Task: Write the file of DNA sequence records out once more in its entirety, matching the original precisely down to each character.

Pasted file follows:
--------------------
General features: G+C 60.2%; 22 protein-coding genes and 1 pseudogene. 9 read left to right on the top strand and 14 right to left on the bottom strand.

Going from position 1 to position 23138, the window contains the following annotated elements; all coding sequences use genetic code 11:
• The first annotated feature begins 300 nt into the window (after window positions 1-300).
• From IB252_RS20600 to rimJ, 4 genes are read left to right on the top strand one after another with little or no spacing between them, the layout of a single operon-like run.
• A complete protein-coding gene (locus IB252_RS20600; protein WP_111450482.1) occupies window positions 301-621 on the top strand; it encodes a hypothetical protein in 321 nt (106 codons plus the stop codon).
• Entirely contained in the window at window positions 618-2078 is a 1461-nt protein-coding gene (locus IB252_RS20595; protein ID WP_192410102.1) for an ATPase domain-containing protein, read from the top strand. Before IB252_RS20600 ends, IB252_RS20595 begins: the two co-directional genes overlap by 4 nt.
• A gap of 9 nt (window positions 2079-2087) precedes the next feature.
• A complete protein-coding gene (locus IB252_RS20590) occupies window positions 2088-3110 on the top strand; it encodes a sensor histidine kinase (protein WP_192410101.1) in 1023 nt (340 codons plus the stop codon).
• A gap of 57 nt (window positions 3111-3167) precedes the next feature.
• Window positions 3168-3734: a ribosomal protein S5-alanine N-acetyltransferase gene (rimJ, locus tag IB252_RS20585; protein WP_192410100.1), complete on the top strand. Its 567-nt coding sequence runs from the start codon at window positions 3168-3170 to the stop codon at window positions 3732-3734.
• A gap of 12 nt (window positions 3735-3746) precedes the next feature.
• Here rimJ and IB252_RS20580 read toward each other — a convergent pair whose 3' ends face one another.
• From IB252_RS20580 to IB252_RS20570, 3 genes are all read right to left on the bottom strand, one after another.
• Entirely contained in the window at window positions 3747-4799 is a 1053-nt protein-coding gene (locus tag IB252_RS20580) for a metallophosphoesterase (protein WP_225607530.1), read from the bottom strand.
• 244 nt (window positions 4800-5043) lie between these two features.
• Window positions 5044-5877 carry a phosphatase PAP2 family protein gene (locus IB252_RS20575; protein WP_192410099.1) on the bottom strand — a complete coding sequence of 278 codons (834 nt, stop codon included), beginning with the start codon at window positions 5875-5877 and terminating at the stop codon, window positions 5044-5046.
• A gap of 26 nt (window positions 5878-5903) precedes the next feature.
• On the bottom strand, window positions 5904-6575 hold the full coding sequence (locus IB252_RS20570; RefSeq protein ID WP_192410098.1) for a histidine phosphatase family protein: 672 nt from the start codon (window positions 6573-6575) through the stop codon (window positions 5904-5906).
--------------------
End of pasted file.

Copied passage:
General features: G+C 60.2%; 22 protein-coding genes and 1 pseudogene. 9 read left to right on the top strand and 14 right to left on the bottom strand.

Going from position 1 to position 23138, the window contains the following annotated elements; all coding sequences use genetic code 11:
• The first annotated feature begins 300 nt into the window (after window positions 1-300).
• From IB252_RS20600 to rimJ, 4 genes are read left to right on the top strand one after another with little or no spacing between them, the layout of a single operon-like run.
• A complete protein-coding gene (locus IB252_RS20600; protein WP_111450482.1) occupies window positions 301-621 on the top strand; it encodes a hypothetical protein in 321 nt (106 codons plus the stop codon).
• Entirely contained in the window at window positions 618-2078 is a 1461-nt protein-coding gene (locus IB252_RS20595; protein ID WP_192410102.1) for an ATPase domain-containing protein, read from the top strand. Before IB252_RS20600 ends, IB252_RS20595 begins: the two co-directional genes overlap by 4 nt.
• A gap of 9 nt (window positions 2079-2087) precedes the next feature.
• A complete protein-coding gene (locus IB252_RS20590) occupies window positions 2088-3110 on the top strand; it encodes a sensor histidine kinase (protein WP_192410101.1) in 1023 nt (340 codons plus the stop codon).
• A gap of 57 nt (window positions 3111-3167) precedes the next feature.
• Window positions 3168-3734: a ribosomal protein S5-alanine N-acetyltransferase gene (rimJ, locus tag IB252_RS20585; protein WP_192410100.1), complete on the top strand. Its 567-nt coding sequence runs from the start codon at window positions 3168-3170 to the stop codon at window positions 3732-3734.
• A gap of 12 nt (window positions 3735-3746) precedes the next feature.
• Here rimJ and IB252_RS20580 read toward each other — a convergent pair whose 3' ends face one another.
• From IB252_RS20580 to IB252_RS20570, 3 genes are all read right to left on the bottom strand, one after another.
• Entirely contained in the window at window positions 3747-4799 is a 1053-nt protein-coding gene (locus tag IB252_RS20580) for a metallophosphoesterase (protein WP_225607530.1), read from the bottom strand.
• 244 nt (window positions 4800-5043) lie between these two features.
• Window positions 5044-5877 carry a phosphatase PAP2 family protein gene (locus IB252_RS20575; protein WP_192410099.1) on the bottom strand — a complete coding sequence of 278 codons (834 nt, stop codon included), beginning with the start codon at window positions 5875-5877 and terminating at the stop codon, window positions 5044-5046.
• A gap of 26 nt (window positions 5878-5903) precedes the next feature.
• On the bottom strand, window positions 5904-6575 hold the full coding sequence (locus IB252_RS20570; RefSeq protein ID WP_192410098.1) for a histidine phosphatase family protein: 672 nt from the start codon (window positions 6573-6575) through the stop codon (window positions 5904-5906).